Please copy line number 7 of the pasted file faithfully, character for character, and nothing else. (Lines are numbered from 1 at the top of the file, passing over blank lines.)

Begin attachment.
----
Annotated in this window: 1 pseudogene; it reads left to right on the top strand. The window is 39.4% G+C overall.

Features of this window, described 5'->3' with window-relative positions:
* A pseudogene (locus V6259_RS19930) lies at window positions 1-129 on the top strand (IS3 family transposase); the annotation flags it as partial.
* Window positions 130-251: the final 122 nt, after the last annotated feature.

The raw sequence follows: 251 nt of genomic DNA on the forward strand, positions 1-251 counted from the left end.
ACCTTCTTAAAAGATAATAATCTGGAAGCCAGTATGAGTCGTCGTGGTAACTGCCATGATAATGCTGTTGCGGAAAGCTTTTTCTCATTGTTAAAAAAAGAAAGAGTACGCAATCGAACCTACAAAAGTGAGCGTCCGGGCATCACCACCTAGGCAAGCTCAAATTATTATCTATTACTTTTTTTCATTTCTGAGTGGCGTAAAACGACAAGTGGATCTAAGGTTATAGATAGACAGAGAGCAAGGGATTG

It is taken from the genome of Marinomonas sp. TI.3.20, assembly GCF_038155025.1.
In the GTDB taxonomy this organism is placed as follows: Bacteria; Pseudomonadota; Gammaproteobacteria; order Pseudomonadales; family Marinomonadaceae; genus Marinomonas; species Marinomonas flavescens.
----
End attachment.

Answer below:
It is taken from the genome of Marinomonas sp. TI.3.20, assembly GCF_038155025.1.